Hard to believe (though easier for me as we now have snow on the ground!) but Christmas will be here soon. I thought it was the perfect time, now in October, to start thinking about what that means for me and my family. Last year, we talked my husband's family into exchanging names--one person to buy for rather than five. It worked surprisingly well and we had a fun time with it. This year, my family (there are 13 of us) is doing a Yankee Swap. So, that's 9 less adults to buy for. We're still buying presents for the three kids.
What will I do with all that extra time and money? Well, I definitely want to participate in Samaritan's Purse, Operation Christmas Child again. I think that was the most fun purchasing I did last holiday season. For those of you not familiar with the program, you fill a shoebox up with toys, non-melty candies or gum, and personal hygiene items like toothbrushes, etc., and drop the box off at a collection location near you. The boxes are combined at a central location and shipped around the world to children in need, who otherwise wouldn't have anything given to them. The organization asks for a $7 donation to help pay for the shipping and you choose the age group/sex of the child who you are buying for and label your box accordingly. It's so much fun to do and to imagine the child's face when they open their present.
Something else I want to do is sit down and decide what the most meaningful parts of the holiday season are for me. I want to do something in nature--decorate a tree in the middle of the woods with popcorn and cranberries and homemade edible bird feeders for the animals. I want to spend more time enjoying the sights and sounds and smells of the holiday. I want to make Christmas meaningful again, not just a slew of activities to get through until I collapse in the new year. And of course, I want to spend time focusing on the original, true meaning of Christmas for me, the birth of Jesus. Last year was the first in a very long time that I created an Advent wreath. Lighting the candles at each meal and reading a scripture verse was calming. I am considering no tree this year and very minimal, mostly natural decorations.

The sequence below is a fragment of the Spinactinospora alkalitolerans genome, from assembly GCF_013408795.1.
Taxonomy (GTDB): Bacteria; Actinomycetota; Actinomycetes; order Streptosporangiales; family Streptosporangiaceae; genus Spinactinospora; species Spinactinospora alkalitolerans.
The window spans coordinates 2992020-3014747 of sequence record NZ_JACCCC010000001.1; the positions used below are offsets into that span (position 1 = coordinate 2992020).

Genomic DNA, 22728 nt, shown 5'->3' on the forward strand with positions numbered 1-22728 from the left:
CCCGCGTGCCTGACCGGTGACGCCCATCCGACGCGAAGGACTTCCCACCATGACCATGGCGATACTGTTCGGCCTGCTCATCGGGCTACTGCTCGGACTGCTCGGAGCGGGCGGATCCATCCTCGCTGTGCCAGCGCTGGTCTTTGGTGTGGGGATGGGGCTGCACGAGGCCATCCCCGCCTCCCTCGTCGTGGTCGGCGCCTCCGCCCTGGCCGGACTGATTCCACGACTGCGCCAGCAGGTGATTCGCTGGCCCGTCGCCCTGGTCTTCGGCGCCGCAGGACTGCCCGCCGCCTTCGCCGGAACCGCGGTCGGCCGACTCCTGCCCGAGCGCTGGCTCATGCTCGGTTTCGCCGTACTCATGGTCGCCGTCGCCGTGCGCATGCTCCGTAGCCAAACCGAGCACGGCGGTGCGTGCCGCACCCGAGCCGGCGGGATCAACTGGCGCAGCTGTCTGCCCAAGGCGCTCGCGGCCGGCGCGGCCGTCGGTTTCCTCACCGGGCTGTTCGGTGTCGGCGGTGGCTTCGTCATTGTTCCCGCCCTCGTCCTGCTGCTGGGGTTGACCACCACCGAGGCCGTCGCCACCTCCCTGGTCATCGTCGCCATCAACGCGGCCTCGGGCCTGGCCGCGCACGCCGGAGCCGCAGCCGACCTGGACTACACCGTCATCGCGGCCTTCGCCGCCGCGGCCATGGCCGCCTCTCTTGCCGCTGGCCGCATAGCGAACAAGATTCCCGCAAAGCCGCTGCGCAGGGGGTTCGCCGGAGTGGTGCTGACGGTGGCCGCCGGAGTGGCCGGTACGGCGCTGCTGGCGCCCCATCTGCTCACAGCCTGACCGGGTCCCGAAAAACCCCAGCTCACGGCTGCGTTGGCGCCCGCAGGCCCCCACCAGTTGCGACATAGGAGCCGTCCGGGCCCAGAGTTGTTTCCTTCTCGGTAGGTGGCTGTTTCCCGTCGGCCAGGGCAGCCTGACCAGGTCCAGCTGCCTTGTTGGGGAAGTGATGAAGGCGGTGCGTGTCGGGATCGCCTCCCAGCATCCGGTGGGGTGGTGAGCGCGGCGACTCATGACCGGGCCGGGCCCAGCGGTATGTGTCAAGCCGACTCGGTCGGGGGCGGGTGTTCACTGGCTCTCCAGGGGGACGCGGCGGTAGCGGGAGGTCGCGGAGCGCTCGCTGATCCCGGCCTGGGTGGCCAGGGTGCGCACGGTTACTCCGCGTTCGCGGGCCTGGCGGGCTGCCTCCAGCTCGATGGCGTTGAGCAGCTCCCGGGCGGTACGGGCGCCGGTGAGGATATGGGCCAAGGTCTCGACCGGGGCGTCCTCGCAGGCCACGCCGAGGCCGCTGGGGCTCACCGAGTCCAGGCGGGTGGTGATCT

For a long time I thought, "Well, others will be disappointed if I don't do X, or if I don't volunteer with Y." But I have the entire rest of the year to volunteer my time for causes I believe in, it doesn't have to be just a one month/week/or day thing in December. And I'm sorry if I insult someone by not displaying the holiday decorations or ornaments they gave us--though in reality they've probably forgotten they ever even gave it in the first place!
So, here's my advice for you this season. First, read all you can about alternative/pared down holidays in books like the Tightwad Gazette, Unplug the Christmas Machine, and the One
Hundred Dollar Holiday.
And take some time now, before the rush begins, to determine what you do and don't like about the holidays. If you love giving gifts and can't imagine paring down, could you give gifts that have less of an impact on the earth and it's inhabitants? What about some consumable gifts like fair trade coffee and chocolates, or sweat shop free clothes or accessories? Want to spend more time in nature or creating new family traditions? Start talking to other family member now, don't wait until a week or two before Christmas. For many, many people the holidays are the most depressing time of the year. What could we do to help those who might be feeling down? Animal shelters struggle to pay their fuel bills as winter closes in. Can we help with that? Food shelves typically are bombarded (wonderfully) with food this one time of the year. Could we make a donation for future purchases when people aren't giving so much? Could we "adopt" a local family or elderly person and pledge to leave a box of food anonymously for them each month for the rest of the year?
Christmas is about giving: Giving hope, peace, warmth, food, love. It's not just about giving material gifts.